We have made it our mission to improve how computers and software systems work with data. Systems that process personal data have to change fundamentally and this is one of the things that Data Protection by Design teaches us.

Jason Cronk, also known as @privacymaverick, is a harbinger of this change. With intimate understanding of both privacy regulations and how today’s enterprise handles data, he is well positioned to tell us more about the role of technology in achieving privacy.

Article 25 of the much-ballyhooed General Data Protection Regulation (GDPR) concerns making data protection a forethought not an afterthought. Though it doesn’t reference it, Data Protection by Design and Default is clearly based on Ann Cavoukian’s 7 foundational principles of privacy by design, something she created during her seventeen-year tenure as the Information and Privacy Commissioner of Ontario, Canada. Her conceptualization of privacy by design were later unanimously adopted in a resolution of the 2010 Conference of Data Protection and Privacy Commissioners. She had clearly been influenced by her early exposure to privacy enhancing technologies (PETs). Two principles illustrate this exposure:

  • Principle 3: Privacy Embedded into the Design
  • Principle 4: Full functionality; Positive Sum Not Zero Sum

Principle 3 mirrors the intertwined nature of PETs. For example, secure multi-party computation is not something you can “bolt on,” in Ann’s vernacular, after the fact. The privacy enhancing nature of Tor, a mix network, is fundamental to its design. Unlike TLS (Transport Layer Security, the technology that keeps our internet traffic safe), the fundamental privacy and security aspects of PETs cannot be turned off or downgraded.

Similarly, Ann saw the potential for PETs to eliminate the trade-off game that so often plagues debates on privacy and data protection. Principle 4 shows her awareness of PETs, which, by enhancing privacy, allows one to achieve desired results while maintaining the confidentiality of the underlying data. Naively, most developers think you must have access to data to perform calculations on that data, therefore excluding it from collection or denying access to it, necessarily denies desired functionality. PETs, like homomorphic encryption, allow just that sort of magic that most developers can’t fathom because they haven’t been exposed to it.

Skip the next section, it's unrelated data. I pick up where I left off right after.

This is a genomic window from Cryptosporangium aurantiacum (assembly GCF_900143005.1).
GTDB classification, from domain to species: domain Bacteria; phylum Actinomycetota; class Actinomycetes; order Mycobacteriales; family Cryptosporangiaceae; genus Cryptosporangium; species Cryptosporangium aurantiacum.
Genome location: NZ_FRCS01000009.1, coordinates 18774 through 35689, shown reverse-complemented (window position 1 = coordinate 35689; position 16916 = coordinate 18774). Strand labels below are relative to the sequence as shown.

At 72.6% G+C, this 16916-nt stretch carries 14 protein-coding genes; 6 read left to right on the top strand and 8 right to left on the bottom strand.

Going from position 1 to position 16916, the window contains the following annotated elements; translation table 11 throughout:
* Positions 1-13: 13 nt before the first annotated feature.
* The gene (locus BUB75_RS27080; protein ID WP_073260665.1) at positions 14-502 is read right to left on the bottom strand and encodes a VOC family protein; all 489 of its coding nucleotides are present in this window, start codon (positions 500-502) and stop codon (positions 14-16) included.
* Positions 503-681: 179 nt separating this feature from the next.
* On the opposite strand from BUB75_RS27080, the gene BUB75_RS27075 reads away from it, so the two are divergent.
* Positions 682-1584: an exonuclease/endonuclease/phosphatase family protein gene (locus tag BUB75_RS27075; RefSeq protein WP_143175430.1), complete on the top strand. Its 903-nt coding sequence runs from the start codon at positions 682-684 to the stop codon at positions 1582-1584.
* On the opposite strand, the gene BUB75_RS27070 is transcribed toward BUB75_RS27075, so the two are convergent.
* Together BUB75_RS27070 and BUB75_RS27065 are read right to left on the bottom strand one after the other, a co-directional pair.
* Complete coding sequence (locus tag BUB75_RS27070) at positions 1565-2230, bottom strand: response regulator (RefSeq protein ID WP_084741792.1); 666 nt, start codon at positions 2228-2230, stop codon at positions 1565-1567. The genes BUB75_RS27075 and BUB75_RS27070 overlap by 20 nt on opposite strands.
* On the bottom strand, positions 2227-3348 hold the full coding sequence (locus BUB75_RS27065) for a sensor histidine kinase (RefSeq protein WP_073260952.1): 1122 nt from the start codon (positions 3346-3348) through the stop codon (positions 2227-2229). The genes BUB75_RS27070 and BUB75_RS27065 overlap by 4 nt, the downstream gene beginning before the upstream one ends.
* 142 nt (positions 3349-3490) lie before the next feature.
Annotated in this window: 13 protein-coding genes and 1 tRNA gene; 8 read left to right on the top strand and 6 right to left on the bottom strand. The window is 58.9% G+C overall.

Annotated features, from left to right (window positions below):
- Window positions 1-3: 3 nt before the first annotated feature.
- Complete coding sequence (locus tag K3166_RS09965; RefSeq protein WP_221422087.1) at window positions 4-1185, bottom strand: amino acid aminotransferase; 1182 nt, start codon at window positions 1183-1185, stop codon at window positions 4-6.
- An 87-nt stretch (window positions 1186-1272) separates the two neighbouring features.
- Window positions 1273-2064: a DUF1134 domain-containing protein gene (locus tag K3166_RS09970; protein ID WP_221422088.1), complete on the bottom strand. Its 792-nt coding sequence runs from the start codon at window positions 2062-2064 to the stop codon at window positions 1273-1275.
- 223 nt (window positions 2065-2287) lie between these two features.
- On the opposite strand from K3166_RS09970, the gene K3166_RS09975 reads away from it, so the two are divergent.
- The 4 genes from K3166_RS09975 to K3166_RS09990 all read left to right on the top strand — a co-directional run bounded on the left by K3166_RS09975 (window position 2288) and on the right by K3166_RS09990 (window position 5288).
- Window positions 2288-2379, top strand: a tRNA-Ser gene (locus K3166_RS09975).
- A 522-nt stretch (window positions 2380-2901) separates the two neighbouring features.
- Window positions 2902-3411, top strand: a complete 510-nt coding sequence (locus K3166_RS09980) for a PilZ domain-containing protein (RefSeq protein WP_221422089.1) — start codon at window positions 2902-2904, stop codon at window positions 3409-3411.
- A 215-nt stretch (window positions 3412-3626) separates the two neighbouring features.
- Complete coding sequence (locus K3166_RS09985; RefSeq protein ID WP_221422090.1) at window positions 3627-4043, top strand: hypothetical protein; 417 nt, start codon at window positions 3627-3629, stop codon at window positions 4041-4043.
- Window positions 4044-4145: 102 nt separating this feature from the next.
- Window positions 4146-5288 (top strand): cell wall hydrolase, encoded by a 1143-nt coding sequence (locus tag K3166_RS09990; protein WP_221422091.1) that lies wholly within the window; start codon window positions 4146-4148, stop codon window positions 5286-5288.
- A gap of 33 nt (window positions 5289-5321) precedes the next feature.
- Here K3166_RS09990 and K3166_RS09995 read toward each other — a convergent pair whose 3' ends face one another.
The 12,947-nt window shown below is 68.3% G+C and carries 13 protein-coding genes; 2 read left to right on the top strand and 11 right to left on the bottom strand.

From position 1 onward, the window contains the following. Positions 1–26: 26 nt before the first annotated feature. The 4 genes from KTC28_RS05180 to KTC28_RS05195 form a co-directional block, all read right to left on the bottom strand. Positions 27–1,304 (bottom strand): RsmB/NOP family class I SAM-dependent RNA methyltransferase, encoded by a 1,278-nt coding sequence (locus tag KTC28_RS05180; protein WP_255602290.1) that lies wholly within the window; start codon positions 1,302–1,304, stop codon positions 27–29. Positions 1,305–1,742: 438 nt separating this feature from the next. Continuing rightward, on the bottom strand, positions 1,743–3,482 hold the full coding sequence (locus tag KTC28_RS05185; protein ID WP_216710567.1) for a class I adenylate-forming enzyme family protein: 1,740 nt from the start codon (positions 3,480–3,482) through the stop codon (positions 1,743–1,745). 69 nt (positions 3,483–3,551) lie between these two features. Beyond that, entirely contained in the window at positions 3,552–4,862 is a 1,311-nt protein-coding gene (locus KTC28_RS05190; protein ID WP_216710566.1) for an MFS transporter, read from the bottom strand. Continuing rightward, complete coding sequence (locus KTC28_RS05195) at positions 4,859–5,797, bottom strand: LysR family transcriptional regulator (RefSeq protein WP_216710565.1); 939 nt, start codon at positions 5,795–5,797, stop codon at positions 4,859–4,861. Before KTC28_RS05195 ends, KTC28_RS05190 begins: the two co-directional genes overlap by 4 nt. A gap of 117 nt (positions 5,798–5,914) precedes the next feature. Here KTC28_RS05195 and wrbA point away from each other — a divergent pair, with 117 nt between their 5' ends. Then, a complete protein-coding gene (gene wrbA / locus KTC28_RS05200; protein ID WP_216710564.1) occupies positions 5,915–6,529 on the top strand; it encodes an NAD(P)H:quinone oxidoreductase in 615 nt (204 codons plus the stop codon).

Article 25 of the GDPR alludes to the use of PETs, though it doesn’t go so far as an outright call for them. Language such as paragraph 1’s “Taking into account the state of the art” call upon those processing personal data to be aware of the cutting-edge technology that is found in most privacy enhancing technologies. Further, the drafters call for organizations “to integrate the necessary safeguards into the processing” of personal data, echoes the embedded nature of PETs (as well as Privacy by Design’s 3rd Principle).

In my forthcoming book, I use a four point methodology for achieving privacy by design. This is not meant to suggest that this is the only methodology, just the process I use. It is based in part on the work of Professor Jaap-Henk Hoepman and his Privacy Strategies and Tactics. (Strategies are identified in the definitions below in bold and small capitals.)

architect - Minimize personal information and Separate data into domains.

secure - Hide information from external and internal actors without a need to know. Abstract data to avoid unnecessary detail.

supervise - Enforce policies and processes around appropriate use of data. Demonstrate compliance with those policies.

balance - Inform individuals and give them Control to provide balance between them and the organization.

While many of the strategies are fairly straightforward (destroying data or encrypting data for instance), PETs usually cross the architect and secure boundaries. Mix networks, like Tor, use encryption to tunnel data through intermediaries’ nodes. This minimizes data available to each intermediary (only immediate source and destination), separates data by node (only knowing where their packet came from and went to but not the full path), and hides the underlying communications using encryption. Similarly, secure multi-party computations minimize personal information shared and separate it by domain (the parties in the multi-party protocol).

This is what makes PETs difficult for the average developer to grasp. Consider a scenario where two individuals want to calculate the average of their inputs. The seemingly reasonable assumption most people make is that the two parties must share their values, if not with each other, then with a trusted third party. They might secure the data in transit with encryption or supervise the trusted third party with a contract but they don’t realize that by using a secure two party computation they can architect and secure the system without relying on a trusted third party.

Utilizing controls on the left side of the methodology (architect and secure) as opposed to the middle two (secure and supervise) reduces privacy risks, because it reduces a threat actor’s opportunities through the minimization of data available to them. PETs are a powerful, but underutilized, tool in the privacy engineer’s arsenal which allow for the reduction of privacy risk without foregoing functionality.